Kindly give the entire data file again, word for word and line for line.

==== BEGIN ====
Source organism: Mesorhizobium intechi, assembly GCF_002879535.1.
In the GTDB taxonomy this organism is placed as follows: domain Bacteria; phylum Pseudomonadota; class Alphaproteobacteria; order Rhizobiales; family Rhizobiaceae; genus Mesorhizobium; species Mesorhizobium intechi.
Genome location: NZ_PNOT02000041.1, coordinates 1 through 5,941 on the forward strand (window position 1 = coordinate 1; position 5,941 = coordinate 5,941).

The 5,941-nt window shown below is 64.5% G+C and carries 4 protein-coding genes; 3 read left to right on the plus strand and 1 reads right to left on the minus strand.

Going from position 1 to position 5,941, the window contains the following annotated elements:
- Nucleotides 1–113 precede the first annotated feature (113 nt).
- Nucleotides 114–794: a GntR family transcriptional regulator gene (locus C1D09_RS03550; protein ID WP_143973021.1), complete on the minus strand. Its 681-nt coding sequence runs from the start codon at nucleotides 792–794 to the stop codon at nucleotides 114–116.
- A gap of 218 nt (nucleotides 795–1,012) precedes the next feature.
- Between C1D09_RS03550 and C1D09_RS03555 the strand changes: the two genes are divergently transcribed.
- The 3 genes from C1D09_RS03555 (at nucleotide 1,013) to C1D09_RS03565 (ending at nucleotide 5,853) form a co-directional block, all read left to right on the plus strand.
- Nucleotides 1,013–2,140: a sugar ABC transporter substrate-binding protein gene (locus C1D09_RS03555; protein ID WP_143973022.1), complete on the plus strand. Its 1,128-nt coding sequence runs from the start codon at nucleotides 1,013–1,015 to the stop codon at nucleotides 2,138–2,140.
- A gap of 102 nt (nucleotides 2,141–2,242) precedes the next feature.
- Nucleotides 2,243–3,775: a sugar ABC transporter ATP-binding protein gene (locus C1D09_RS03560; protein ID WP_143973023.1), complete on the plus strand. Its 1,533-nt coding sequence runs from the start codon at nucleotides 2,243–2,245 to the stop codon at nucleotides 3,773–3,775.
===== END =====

Source organism: Mesorhizobium intechi, assembly GCF_002879535.1.
In the GTDB taxonomy this organism is placed as follows: domain Bacteria; phylum Pseudomonadota; class Alphaproteobacteria; order Rhizobiales; family Rhizobiaceae; genus Mesorhizobium; species Mesorhizobium intechi.
Genome location: NZ_PNOT02000041.1, coordinates 1 through 5,941 on the forward strand (window position 1 = coordinate 1; position 5,941 = coordinate 5,941).

The 5,941-nt window shown below is 64.5% G+C and carries 4 protein-coding genes; 3 read left to right on the plus strand and 1 reads right to left on the minus strand.

Going from position 1 to position 5,941, the window contains the following annotated elements:
- Nucleotides 1–113 precede the first annotated feature (113 nt).
- Nucleotides 114–794: a GntR family transcriptional regulator gene (locus C1D09_RS03550; protein ID WP_143973021.1), complete on the minus strand. Its 681-nt coding sequence runs from the start codon at nucleotides 792–794 to the stop codon at nucleotides 114–116.
- A gap of 218 nt (nucleotides 795–1,012) precedes the next feature.
- Between C1D09_RS03550 and C1D09_RS03555 the strand changes: the two genes are divergently transcribed.
- The 3 genes from C1D09_RS03555 (at nucleotide 1,013) to C1D09_RS03565 (ending at nucleotide 5,853) form a co-directional block, all read left to right on the plus strand.
- Nucleotides 1,013–2,140: a sugar ABC transporter substrate-binding protein gene (locus C1D09_RS03555; protein ID WP_143973022.1), complete on the plus strand. Its 1,128-nt coding sequence runs from the start codon at nucleotides 1,013–1,015 to the stop codon at nucleotides 2,138–2,140.
- A gap of 102 nt (nucleotides 2,141–2,242) precedes the next feature.
- Nucleotides 2,243–3,775: a sugar ABC transporter ATP-binding protein gene (locus C1D09_RS03560; protein ID WP_143973023.1), complete on the plus strand. Its 1,533-nt coding sequence runs from the start codon at nucleotides 2,243–2,245 to the stop codon at nucleotides 3,773–3,775.